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Prospects for Co-Utilisation of Coal with other Fuels-GHG Emissions Reduction

AUTHOR: Irene M. Smith and Katerina Rousaki
DATE: May 2002

Energy reserves, price and security of supply issues are discussed within the context of the prospects for coal and policies to reduce greenhouse gas (GHG) emissions. Currently available power generating technologies, deploying coal with other fuels (natural gas, biomass and refuse derived fuels), are examined, including a brief discussion of any technical problems and their solution. Examples of reductions in the use of coal by successful substitution of other fuels are highlighted, including the greenhouse gas reductions achieved as well as the costs where available.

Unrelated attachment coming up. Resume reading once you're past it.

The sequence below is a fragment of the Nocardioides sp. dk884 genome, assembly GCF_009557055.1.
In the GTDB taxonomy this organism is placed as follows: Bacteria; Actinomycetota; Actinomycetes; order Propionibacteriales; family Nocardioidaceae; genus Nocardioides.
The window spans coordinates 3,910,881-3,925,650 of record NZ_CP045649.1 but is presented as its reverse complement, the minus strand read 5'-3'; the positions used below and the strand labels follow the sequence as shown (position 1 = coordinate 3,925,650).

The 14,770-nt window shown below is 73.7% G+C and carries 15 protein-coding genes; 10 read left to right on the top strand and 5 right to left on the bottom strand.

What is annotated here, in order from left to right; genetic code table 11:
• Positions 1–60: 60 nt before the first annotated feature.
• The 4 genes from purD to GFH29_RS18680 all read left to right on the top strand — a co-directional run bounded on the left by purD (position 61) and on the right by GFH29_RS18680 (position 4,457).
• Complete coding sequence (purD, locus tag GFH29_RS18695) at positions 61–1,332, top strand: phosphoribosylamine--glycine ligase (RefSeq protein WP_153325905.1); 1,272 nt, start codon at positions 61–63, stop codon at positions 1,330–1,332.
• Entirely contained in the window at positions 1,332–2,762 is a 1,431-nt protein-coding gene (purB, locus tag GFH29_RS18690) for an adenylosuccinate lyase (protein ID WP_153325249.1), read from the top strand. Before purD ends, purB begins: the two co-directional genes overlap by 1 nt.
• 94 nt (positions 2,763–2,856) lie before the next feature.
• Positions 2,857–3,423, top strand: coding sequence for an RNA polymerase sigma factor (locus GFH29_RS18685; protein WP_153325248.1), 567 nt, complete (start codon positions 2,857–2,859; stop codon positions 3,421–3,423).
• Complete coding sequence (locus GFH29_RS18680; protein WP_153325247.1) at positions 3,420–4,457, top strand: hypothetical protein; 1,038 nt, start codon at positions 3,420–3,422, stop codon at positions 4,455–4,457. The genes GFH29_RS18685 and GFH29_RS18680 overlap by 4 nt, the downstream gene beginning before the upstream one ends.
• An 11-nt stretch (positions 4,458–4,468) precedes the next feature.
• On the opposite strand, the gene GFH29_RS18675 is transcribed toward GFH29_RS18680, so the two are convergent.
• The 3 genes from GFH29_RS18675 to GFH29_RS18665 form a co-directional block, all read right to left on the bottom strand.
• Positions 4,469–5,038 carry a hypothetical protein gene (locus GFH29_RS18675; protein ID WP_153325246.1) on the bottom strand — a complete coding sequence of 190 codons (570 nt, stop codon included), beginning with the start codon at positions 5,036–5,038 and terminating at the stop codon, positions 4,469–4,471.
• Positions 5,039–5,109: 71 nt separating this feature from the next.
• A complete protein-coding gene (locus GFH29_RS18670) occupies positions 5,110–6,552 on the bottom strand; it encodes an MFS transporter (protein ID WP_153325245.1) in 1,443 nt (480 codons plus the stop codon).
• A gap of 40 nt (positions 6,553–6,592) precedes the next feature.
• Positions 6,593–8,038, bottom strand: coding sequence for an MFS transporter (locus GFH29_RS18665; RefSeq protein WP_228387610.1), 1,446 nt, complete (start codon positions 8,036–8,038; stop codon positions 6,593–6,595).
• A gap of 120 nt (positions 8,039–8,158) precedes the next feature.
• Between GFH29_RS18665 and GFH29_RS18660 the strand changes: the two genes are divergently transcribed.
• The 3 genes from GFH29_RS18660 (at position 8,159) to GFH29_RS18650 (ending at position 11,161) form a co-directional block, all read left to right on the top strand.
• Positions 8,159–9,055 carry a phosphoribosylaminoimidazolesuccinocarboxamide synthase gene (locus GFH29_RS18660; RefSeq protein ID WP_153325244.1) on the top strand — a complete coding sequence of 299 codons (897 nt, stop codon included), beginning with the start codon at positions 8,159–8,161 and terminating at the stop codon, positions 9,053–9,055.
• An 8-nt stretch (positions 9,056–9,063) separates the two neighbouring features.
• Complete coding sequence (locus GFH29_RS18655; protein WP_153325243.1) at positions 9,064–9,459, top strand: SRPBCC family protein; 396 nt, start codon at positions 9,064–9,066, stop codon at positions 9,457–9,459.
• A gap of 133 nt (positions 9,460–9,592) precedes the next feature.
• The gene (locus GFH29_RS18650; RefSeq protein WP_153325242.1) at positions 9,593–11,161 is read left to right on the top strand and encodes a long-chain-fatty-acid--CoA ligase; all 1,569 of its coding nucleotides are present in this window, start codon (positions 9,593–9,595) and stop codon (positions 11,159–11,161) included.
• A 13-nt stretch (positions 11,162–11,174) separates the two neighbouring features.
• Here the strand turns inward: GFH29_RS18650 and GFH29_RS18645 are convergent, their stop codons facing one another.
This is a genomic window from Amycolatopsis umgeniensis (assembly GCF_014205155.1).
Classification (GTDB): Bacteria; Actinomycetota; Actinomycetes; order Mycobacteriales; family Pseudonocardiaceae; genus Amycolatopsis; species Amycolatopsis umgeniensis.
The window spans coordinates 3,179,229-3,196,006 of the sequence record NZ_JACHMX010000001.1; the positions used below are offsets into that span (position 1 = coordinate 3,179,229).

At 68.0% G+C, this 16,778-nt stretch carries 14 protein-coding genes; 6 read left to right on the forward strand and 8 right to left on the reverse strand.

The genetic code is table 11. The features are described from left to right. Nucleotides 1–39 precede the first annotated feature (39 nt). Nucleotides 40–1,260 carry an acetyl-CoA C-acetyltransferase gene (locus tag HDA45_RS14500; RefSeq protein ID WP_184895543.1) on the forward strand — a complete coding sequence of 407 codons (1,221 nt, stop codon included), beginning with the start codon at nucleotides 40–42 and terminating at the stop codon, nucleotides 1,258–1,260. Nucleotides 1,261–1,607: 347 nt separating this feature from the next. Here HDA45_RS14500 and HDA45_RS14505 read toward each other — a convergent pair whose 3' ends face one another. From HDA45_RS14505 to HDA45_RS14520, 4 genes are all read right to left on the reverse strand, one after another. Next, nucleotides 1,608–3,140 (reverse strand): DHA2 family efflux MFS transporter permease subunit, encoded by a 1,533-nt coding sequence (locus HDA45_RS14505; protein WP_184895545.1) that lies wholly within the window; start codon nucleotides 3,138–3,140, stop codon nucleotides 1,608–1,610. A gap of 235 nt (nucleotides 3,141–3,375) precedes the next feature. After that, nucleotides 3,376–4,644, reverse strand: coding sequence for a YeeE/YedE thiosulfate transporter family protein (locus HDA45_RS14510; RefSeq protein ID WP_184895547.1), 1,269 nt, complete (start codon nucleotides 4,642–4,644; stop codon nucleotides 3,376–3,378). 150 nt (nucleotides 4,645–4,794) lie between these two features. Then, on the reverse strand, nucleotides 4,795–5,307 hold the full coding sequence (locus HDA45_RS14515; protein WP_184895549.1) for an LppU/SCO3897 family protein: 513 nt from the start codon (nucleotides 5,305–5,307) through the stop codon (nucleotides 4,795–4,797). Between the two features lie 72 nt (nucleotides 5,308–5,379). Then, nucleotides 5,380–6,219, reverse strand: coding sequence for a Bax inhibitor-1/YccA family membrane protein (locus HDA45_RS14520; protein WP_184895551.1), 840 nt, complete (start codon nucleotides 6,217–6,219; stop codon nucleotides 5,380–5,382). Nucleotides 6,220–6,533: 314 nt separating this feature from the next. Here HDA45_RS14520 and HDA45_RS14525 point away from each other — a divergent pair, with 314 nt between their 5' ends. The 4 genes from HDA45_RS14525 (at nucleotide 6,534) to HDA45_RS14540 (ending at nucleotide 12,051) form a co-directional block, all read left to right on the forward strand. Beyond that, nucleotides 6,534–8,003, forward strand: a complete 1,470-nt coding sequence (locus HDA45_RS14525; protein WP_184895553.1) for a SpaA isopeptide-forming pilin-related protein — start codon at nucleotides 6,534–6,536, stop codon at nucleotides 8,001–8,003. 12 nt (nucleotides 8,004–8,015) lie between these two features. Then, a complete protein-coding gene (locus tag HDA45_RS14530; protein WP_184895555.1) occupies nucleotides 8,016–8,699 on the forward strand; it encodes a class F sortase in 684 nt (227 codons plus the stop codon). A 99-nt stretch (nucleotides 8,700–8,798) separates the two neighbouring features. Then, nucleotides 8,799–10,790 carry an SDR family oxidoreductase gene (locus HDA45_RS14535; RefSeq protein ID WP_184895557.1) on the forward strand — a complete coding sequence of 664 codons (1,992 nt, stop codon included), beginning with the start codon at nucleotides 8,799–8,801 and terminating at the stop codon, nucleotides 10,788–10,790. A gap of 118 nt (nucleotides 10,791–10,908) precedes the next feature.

The flexibility mechanisms: the Clean Development Mechanism (CDM), Joint Implementation (JI), and emissions trading (ET), outlined in the Kyoto protocol, should provide opportunities for clean coal technology transfer and diffusion. One option is partial substitution of more carbon intensive with else carbon intensive fuels. Hybrid gasification and parallel cofiring of coal with biomass and natural gas appear to have the greatest potential to reduce GHG emissions from coal-fired power stations. Much may also be achieved by cofiring, reburning and repowering with gas turbines. Co-utilisation of biomass with coal is a least cost option to reduce GHG emissions where the fuel prices are comparable, usually due to subsidies or taxes.